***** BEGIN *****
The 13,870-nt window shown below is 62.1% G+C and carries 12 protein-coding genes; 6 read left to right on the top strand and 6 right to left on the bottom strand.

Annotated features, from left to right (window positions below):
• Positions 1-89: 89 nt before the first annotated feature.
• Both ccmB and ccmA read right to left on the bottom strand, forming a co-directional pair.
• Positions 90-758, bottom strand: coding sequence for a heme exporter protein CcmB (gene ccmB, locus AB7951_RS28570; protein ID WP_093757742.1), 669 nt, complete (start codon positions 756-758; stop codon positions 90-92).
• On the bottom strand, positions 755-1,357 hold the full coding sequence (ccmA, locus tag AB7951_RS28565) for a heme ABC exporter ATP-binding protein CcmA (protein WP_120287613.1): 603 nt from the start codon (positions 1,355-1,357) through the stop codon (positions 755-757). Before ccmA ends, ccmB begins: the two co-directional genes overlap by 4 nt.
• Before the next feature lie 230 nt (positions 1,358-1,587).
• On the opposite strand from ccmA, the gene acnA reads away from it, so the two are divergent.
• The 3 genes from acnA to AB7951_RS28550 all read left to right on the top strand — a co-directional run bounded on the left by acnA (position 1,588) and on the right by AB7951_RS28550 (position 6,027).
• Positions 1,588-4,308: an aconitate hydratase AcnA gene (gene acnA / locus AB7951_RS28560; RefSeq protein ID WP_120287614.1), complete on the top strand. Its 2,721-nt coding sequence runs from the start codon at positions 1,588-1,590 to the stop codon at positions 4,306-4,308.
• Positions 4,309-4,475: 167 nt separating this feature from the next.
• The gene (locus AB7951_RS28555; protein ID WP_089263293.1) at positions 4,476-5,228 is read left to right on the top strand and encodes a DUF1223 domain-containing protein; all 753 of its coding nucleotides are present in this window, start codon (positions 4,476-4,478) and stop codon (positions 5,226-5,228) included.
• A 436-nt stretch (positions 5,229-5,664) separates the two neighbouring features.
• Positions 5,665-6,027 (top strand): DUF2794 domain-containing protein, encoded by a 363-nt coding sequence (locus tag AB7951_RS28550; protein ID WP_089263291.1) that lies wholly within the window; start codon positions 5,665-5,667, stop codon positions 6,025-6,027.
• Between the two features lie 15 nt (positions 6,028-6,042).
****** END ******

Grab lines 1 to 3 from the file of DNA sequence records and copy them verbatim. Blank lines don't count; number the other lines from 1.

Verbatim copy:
The 13,870-nt window shown below is 62.1% G+C and carries 12 protein-coding genes; 6 read left to right on the top strand and 6 right to left on the bottom strand.

Annotated features, from left to right (window positions below):
• Positions 1-89: 89 nt before the first annotated feature.